Problems with Congregationalism

By | June 28, 2012

Church Polity: Problems with Congregationalism

from “The Ruling Elder” by Samuel Miller

“It is a vain apprehension,” says the venerable Dr. Owen, “to suppose that one or two teaching officers in a Church, who are obliged to give themselves unto the word and prayer, to labour in the word and doctrine, to preach in and out of season, would be able to take care of, and attend with diligence unto, all those things that do evidently belong unto the rule of the Church. And hence it is, that Churches at this day do live on the preaching of the word, and are very little sensible of the wisdom, goodness, love, and care of Christ in the institution of this rule of the Church, nor are partakers of the benefits of it unto their edification.  And the supply which many have hitherto made herein, by persons either unacquainted with their duty, or insensible of their own authority, or cold, if not negligent in their work, doth not answer the end of their institution. And hence it is, that the authority of government, and the benefit of it, are ready to be lost in most Churches. And it is both vainly and presumptuously pleaded, to give countenance unto a neglect of their order, that some Churches do walk in love and peace, and are edified without it; supplying some defects by the prudent aid of some members of them.  For it is nothing but a preference of our own wisdom, unto the wisdom and authority of Christ; or at best an unwillingness to make a venture on the warranty of his rule, for fear of some disadvantages that may ensue thereon.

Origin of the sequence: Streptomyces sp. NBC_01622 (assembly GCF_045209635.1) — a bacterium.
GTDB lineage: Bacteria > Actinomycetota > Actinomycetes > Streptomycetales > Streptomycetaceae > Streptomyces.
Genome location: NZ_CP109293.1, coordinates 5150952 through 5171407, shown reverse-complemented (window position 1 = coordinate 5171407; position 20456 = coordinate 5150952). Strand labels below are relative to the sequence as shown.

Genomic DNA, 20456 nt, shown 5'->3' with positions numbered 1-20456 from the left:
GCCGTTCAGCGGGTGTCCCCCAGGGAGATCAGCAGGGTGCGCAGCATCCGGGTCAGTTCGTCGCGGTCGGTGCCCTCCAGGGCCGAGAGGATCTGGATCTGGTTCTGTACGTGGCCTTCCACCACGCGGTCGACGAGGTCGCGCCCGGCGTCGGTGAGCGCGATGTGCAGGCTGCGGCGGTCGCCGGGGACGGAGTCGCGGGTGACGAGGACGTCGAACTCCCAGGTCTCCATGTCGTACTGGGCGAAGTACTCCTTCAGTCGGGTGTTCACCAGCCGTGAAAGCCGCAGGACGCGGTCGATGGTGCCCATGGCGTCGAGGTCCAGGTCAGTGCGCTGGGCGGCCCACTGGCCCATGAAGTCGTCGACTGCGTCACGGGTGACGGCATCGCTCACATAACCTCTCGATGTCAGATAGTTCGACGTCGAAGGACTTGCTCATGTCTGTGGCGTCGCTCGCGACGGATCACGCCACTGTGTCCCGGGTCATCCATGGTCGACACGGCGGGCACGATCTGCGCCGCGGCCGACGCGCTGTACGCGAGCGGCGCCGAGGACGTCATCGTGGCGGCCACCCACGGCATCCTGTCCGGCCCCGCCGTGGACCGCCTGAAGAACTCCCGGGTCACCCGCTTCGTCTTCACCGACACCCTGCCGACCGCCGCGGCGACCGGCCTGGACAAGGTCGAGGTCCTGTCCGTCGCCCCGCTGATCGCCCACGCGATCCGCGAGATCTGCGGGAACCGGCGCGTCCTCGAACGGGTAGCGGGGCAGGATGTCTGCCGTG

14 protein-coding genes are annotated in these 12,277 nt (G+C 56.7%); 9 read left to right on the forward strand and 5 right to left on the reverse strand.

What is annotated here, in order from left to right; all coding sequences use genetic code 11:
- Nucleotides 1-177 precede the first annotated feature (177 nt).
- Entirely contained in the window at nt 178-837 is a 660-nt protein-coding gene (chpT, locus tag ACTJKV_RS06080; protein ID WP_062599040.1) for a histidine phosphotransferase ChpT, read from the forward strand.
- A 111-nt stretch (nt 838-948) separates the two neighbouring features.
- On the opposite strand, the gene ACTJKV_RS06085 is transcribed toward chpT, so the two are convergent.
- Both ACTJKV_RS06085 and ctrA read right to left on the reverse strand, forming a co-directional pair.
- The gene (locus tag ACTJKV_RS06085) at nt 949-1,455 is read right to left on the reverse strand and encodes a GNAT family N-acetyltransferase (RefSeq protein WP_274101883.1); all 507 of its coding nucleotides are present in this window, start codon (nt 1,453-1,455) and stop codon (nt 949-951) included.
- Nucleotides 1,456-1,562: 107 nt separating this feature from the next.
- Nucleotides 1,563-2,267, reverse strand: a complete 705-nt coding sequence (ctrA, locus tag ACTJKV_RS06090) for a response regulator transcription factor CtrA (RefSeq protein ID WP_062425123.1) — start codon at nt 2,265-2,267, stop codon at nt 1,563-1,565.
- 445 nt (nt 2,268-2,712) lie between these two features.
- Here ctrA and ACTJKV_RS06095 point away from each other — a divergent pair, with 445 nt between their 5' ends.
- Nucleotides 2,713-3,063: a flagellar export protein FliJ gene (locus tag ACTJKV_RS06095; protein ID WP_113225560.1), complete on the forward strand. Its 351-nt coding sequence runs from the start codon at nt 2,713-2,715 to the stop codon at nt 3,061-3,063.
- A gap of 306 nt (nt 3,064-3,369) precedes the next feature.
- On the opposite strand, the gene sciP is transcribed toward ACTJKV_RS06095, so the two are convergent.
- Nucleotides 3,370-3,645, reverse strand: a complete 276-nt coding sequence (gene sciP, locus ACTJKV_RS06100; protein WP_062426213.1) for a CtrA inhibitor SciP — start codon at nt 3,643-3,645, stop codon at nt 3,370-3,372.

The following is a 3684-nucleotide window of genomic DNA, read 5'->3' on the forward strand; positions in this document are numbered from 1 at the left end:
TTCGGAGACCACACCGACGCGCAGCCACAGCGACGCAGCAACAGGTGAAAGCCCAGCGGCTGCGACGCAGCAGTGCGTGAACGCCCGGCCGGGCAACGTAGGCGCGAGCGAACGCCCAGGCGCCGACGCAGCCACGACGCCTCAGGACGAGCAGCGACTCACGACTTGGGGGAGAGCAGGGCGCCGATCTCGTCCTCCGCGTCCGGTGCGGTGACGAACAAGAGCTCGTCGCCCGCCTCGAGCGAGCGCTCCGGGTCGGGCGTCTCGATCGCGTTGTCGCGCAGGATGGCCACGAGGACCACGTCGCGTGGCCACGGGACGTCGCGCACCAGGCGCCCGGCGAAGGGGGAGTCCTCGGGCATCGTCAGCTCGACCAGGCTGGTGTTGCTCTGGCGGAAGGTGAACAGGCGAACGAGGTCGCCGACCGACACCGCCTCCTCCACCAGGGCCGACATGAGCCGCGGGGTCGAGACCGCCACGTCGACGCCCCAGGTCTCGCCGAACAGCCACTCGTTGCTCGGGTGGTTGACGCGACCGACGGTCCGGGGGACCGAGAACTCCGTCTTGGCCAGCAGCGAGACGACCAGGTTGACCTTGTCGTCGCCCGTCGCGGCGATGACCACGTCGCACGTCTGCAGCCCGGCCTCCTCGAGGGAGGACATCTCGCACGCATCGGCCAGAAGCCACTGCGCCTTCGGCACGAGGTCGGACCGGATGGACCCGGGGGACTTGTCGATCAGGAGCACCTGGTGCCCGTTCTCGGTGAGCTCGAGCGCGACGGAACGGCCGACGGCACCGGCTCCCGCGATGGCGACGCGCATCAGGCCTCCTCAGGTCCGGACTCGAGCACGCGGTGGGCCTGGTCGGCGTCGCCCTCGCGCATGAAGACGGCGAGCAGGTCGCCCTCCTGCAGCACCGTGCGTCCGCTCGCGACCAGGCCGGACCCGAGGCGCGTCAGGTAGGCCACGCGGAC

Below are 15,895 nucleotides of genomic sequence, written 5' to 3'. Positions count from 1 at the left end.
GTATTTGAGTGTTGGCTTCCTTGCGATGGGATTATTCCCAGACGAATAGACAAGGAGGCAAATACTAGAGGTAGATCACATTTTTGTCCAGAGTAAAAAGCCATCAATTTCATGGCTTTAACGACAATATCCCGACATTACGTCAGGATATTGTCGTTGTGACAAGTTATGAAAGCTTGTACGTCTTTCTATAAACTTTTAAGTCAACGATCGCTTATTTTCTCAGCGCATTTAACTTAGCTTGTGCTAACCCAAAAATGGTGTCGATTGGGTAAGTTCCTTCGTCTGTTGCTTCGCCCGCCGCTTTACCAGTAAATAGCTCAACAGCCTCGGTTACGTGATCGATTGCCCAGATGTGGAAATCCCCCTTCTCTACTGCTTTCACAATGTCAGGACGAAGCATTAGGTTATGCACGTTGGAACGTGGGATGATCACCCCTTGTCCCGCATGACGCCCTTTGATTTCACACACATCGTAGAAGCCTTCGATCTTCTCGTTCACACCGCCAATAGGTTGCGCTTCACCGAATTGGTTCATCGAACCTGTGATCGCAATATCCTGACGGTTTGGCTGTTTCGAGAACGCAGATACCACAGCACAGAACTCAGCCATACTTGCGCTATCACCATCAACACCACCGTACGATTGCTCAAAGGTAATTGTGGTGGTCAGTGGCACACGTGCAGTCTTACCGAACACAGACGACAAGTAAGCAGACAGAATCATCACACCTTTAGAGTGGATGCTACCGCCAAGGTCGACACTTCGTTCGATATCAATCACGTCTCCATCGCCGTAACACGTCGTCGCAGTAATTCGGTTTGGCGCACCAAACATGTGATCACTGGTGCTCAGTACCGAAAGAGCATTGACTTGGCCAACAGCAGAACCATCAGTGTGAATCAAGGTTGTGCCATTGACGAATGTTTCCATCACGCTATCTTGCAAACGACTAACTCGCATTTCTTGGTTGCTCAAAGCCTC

Dr. Owen further states, “It is evident that neither the purity nor the order, nor the beauty or glory of the Churches of Christ, nor the representation of his own majesty and authority in the government of them, can long be preserved without a multiplication of Elders in them, according to the proportion of their respective members, for their rule and guidance. And for want hereof have Churches of old, and of late, either degenerated into anarchy and confusion, their self-rule being managed with vain disputes and janglings, unto their division and ruin; or else given up themselves unto the domination of some prelatical teachers, to rule them at their pleasure, which proved the bane and poison of all the primitive Churches; and they will and must do so in the neglect of this order for the future.”

If in order to avoid the evils of the pastor standing alone in the inspection and government of his Church, it be alleged that the whole body of the Church members may be his auxiliaries in this arduous work; still the difficulties are neither removed nor diminished.

For, in the first place, a great majority of all Church members, we may confidently say, are altogether unqualified for rendering the aid to the pastor which is here contemplated. They have neither the knowledge, the wisdom, nor the prudence necessary for the purpose; and to imagine a case of ecclesiastical regimen, in which every weak, childish, and indiscreet individual, who though serious and well-meaning enough to enjoy the privilege of Christian communion, is wholly unfit to be an inspector and ruler of others, should be associated with the pastor, in conducting the delicate and arduous work of parochial regulation, is too preposterous to be regarded with favor, by any judicious mind. Can it be believed for a moment, that the all-wise Head of the Church has appointed a form of government for his people in which ignorance, weakness, and total unfitness for the duty assigned them,  should always, and almost necessarily, characterize a great majority of those to whom the oversight and guidance of the Church were committed? Surely this is altogether incredible.